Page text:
Product Market Fit: Part 2 – Designing the Fit

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This is part 2 in a series of posts about product-market fit.

 

Part 1 was about ‘the problem’ and emphasised the importance of starting with a genuine problem your startup can solve. Also to emphasise, I am not writing this as a multi-exited founder who’s found pmf multiple times. I am writing this as someone with long career in customer and market research looking at the concept of pmf from a curious perspective.

 

So this part is called ‘designing’ pmf rather than ‘finding’ it. I don’t believe you find it – like you stumble across it one day. I do believe you design your way to pmf through good planning and incredible execution. 

 

So much advice is out there about how to build your startup – the lean method, design thinking etc. 

 

Building an MVP > testing it with customers > focusing on a key feature set that delivers value to customers > generating high levels of demand through word-of-mouth are all solid ways to develop your business.

 

Along the way to getting to product-market fit, I would suggest you consider:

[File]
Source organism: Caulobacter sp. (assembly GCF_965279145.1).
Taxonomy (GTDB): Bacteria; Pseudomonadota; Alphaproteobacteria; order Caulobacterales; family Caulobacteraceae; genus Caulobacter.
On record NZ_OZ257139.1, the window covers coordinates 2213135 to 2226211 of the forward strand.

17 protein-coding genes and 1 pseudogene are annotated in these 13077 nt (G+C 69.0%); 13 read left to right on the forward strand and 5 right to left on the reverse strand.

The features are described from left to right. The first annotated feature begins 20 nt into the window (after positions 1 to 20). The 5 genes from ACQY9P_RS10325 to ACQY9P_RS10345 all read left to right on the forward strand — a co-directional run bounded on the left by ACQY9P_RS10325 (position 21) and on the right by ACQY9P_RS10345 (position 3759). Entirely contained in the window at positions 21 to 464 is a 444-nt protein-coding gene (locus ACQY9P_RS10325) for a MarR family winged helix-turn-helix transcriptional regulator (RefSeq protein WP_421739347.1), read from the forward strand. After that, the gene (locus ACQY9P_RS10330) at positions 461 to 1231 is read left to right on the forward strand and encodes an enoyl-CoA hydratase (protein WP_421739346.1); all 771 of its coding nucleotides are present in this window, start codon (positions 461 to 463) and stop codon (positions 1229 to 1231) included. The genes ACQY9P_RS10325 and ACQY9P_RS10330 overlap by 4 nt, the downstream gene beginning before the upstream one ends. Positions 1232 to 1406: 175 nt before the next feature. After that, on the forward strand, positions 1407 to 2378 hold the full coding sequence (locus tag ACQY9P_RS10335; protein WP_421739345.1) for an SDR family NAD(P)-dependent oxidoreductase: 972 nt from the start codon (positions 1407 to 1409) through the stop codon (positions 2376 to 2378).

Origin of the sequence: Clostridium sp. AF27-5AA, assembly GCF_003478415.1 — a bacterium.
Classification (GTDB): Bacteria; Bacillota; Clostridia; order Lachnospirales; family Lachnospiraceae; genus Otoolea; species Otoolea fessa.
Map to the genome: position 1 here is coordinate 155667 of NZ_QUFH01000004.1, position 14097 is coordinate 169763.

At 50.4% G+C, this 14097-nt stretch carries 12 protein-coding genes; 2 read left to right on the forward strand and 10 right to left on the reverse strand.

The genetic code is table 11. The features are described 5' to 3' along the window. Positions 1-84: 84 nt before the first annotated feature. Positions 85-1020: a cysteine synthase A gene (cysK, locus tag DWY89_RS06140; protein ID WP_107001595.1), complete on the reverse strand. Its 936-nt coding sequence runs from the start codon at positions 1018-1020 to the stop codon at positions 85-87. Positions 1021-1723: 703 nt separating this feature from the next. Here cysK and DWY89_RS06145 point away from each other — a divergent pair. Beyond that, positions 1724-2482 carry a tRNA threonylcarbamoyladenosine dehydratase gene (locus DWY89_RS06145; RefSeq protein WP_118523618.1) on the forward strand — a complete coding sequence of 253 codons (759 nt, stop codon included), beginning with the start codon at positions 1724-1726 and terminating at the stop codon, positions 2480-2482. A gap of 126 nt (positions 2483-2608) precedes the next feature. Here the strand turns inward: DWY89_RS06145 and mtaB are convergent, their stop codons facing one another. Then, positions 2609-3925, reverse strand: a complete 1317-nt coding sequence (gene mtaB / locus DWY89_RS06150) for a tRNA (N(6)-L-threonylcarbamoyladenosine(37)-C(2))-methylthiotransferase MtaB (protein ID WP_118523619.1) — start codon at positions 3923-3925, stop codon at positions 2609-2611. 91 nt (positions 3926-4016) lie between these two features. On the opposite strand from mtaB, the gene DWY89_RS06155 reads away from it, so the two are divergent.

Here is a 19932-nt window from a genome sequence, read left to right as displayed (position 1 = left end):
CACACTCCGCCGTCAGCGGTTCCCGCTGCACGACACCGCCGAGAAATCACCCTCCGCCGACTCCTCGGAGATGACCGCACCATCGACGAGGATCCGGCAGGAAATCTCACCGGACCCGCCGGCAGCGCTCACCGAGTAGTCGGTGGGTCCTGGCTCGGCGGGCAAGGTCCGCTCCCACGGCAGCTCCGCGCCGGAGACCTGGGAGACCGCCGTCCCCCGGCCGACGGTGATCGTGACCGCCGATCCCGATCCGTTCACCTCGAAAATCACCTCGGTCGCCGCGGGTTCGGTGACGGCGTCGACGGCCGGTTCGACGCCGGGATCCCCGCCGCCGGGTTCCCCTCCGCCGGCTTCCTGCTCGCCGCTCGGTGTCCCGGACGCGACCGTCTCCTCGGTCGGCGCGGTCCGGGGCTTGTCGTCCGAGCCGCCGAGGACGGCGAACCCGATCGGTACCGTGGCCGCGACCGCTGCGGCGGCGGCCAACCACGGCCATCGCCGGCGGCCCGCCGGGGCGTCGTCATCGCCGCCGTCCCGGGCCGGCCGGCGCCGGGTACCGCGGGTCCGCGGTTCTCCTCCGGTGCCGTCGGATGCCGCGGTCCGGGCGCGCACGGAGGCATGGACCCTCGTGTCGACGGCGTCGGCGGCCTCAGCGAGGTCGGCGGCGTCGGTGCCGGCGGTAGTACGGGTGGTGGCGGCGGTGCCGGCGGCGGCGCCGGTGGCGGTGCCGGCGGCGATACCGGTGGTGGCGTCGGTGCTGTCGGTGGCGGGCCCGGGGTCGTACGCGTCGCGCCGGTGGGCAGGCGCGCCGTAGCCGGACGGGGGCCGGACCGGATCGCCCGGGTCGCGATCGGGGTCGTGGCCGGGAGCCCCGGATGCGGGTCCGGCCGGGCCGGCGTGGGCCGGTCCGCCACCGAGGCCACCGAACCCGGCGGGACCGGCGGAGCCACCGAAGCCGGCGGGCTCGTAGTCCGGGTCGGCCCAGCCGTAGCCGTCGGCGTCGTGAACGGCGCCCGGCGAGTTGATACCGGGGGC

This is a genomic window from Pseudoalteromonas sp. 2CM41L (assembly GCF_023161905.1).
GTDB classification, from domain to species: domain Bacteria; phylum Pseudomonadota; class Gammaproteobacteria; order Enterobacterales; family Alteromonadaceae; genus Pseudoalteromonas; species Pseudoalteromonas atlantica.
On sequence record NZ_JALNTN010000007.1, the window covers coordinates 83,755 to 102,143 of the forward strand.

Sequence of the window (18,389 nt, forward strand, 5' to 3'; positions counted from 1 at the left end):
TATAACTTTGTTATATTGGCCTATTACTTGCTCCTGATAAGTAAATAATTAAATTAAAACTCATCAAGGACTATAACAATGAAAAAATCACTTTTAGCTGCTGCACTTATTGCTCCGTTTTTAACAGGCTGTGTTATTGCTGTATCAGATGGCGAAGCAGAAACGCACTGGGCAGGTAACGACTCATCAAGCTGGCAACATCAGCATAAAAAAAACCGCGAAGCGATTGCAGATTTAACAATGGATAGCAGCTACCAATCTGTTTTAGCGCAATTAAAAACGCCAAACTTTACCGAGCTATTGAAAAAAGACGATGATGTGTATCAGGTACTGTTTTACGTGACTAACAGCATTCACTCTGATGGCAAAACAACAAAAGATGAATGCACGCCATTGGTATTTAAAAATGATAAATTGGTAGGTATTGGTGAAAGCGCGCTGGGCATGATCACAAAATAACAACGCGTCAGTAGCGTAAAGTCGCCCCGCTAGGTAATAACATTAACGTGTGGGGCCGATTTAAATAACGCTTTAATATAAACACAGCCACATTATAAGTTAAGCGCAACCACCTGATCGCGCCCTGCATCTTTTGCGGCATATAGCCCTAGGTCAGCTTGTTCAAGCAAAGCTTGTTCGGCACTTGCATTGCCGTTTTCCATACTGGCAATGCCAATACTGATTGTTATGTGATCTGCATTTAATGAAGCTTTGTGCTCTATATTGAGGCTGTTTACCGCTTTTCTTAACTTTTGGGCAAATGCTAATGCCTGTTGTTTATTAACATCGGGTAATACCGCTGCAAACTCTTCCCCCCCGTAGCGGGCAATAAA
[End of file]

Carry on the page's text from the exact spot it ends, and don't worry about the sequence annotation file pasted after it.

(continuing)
Sustainable demand

One aspect of pmf that is most often emphasised is that it’s about demand. Sure, it’s about demand but you can create demand in unsustainable and sustainable ways. 

 

It feels that unless you have insane levels of demand for your product or service, you’re never going to get to pmf. I don’t think that’s the point at all. 

 

For instance, how much of your insane levels of demand are due to the fact you’ve got your pricing wrong? Maybe we’d all be able to make our product fly if it was way under-priced.

 

How profitable is this insane demand? How much is it costing you to generate this kind of demand and how is that affecting your net margin?

 

Operationally, how long can you sustain this level of demand? Is your supply chain solid enough to cope? Are your team able to satisfy the demand you’re creating for long periods? 

 

What about repeat customers? What % of your customers are coming back for more? What’s your churn rate? Why is it at that level and do you know how to reduce it?

 

I feel that these kind of questions, and many other similar questions, all need to be addressed to allow you to design your way to pmf – and crucially sustainble pmf.

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